Copyright © 2020 Albuquerque Journal
University of New Mexico students return to classes this week, and one of the things on their to-do list will be a survey about a possible homeless shelter going up on university land.
It was recently announced that UNM land near Lomas and Interstate 25 is one of five potential sites the city has floated, so far, for a new homeless shelter. The university was the second-highest rated site after the city did an initial survey of possible spots for the “Gateway Center.”
Dr. Paul Roth, chancellor of the UNM Health Sciences Center and chief executive officer of the UNM Health System, said the university has plans to survey students and employees about the idea some time soon, possibly this week. He thinks UNM’s land would have several advantages over other sites.
“The connection with the HSC is that many of that same population are our patients,” he said in an interview. “The UNM site, I thought, was a reasonable option to consider because of the nearness to health and mental health facilities. And it would make it a lot easier for our (emergency room), after we patch folks up and take care of their medical conditions … to be able to discharge them to at least a temporary, safe shelter.”
Roth said a couple of years ago he led a subcommittee for the Greater Albuquerque Chamber of Commerce during which he visited several other cities and saw efforts to help their homeless populations. He said it was during that course of work that the need for a shelter in Albuquerque located closer to services, such as different types of health care, as well as food and clothing, became apparent.
The university property being considered is currently undeveloped land south of the building that houses the Office of the Medical Investigator, just east of I-25 near Lomas. Roth said the space has many of the desired traits in a possible site for a homeless shelter – one being that it would be close to the emergency room and a psychiatric hospital at UNM.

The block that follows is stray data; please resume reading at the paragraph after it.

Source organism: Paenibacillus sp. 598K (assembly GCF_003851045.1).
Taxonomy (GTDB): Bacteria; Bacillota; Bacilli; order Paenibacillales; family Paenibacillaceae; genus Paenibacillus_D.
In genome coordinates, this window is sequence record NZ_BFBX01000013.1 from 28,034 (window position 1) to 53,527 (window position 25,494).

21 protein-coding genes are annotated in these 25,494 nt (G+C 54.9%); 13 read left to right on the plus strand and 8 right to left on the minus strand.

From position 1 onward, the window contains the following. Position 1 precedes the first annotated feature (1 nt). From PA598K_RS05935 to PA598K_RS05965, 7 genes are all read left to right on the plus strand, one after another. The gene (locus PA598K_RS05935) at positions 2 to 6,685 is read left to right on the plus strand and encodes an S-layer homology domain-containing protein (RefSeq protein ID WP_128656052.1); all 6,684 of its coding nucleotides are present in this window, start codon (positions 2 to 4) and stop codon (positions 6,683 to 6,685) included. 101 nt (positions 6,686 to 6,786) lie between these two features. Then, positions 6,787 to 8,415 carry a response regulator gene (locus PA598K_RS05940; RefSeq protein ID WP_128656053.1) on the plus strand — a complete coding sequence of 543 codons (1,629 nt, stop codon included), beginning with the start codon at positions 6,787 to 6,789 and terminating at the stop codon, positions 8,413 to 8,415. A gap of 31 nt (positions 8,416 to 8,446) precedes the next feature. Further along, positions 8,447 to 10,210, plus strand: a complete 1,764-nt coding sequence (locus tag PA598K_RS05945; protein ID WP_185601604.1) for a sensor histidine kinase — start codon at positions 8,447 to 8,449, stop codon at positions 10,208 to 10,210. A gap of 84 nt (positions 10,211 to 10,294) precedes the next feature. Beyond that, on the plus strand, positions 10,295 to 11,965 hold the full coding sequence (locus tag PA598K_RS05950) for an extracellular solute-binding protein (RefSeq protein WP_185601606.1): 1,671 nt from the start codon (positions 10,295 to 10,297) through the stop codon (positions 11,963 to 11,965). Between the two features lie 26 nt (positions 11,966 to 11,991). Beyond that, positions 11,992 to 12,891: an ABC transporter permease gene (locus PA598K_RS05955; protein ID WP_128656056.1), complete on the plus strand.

The other possible sites for the Gateway Center are the old Lovelace hospital on Gibson, Montessa Park south of the airport, the Interstate 40/Second Street area, and the city’s current shelter location on the far West Side. Voters approved $14 million in general obligation bonds for a facility last November.
“When I brought this up to all the chairs with the School of Medicine … there was very strong support, among leadership at least,” Roth said. “But we plan to reach out to other employees and students.”
Dr. Cheryl Willman, director of the UNM Cancer Center, said in emails obtained by KRQE-TV that many university doctors and other employees are concerned about the shelter bordering their offices. Willman couldn’t be reached by the Journal last week.
Others have voiced support for putting the shelter at UNM.
“We are very much in favor of having a shelter because many of our patients don’t have a place to go,” said Dr. Mauricio Tohen, chair of the Department of Psychiatry and Behavioral Sciences at UNMH. “When patients with psychiatric conditions don’t have a place to stay, they are more likely to relapse and not follow through with their treatment.”